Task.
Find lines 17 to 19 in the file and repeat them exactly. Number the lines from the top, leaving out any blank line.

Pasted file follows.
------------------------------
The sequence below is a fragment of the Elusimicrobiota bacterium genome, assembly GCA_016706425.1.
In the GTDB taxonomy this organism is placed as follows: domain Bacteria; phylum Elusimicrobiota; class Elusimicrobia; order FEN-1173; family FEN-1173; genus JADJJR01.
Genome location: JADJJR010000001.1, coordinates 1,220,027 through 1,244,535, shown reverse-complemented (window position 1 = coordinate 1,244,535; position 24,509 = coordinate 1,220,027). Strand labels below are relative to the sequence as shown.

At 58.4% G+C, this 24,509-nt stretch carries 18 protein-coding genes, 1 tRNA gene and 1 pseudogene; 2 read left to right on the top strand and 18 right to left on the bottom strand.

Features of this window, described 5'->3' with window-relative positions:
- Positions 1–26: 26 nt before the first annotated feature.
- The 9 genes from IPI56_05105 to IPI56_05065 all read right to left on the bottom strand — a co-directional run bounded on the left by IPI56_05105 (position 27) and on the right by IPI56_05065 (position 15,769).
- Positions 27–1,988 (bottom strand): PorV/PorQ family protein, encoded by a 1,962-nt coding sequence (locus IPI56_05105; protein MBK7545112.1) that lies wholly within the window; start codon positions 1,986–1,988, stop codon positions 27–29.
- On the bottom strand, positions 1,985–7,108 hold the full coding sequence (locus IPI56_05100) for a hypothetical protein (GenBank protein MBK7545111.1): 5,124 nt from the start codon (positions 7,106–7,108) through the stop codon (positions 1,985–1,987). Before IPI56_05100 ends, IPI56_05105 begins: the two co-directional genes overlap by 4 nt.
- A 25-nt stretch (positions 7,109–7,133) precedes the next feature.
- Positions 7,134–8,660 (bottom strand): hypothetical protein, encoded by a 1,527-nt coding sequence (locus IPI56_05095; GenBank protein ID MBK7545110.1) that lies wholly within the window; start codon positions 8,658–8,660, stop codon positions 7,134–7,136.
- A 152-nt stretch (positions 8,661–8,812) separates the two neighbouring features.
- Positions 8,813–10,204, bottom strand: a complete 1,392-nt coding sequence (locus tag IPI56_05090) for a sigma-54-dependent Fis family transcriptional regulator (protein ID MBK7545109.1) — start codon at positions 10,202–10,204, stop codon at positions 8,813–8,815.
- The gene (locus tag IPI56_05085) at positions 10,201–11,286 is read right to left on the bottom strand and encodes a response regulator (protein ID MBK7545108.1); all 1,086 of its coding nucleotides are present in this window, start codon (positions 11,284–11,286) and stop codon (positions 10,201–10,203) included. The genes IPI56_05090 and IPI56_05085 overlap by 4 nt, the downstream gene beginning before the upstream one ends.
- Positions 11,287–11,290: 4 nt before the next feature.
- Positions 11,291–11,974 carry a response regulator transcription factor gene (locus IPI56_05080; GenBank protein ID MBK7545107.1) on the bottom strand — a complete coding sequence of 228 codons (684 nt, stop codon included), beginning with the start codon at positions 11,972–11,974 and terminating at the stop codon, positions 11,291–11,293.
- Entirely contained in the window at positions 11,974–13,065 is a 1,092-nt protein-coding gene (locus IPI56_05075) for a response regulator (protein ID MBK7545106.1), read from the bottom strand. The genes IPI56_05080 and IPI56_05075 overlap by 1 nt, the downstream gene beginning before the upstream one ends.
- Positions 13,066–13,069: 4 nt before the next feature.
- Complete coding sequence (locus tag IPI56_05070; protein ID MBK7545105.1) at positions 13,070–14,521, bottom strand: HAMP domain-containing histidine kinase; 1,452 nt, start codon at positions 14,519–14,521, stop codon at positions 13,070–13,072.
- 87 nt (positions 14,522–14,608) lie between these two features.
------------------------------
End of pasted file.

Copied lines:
- Entirely contained in the window at positions 11,974–13,065 is a 1,092-nt protein-coding gene (locus IPI56_05075) for a response regulator (protein ID MBK7545106.1), read from the bottom strand. The genes IPI56_05080 and IPI56_05075 overlap by 1 nt, the downstream gene beginning before the upstream one ends.
- Positions 13,066–13,069: 4 nt before the next feature.
- Complete coding sequence (locus tag IPI56_05070; protein ID MBK7545105.1) at positions 13,070–14,521, bottom strand: HAMP domain-containing histidine kinase; 1,452 nt, start codon at positions 14,519–14,521, stop codon at positions 13,070–13,072.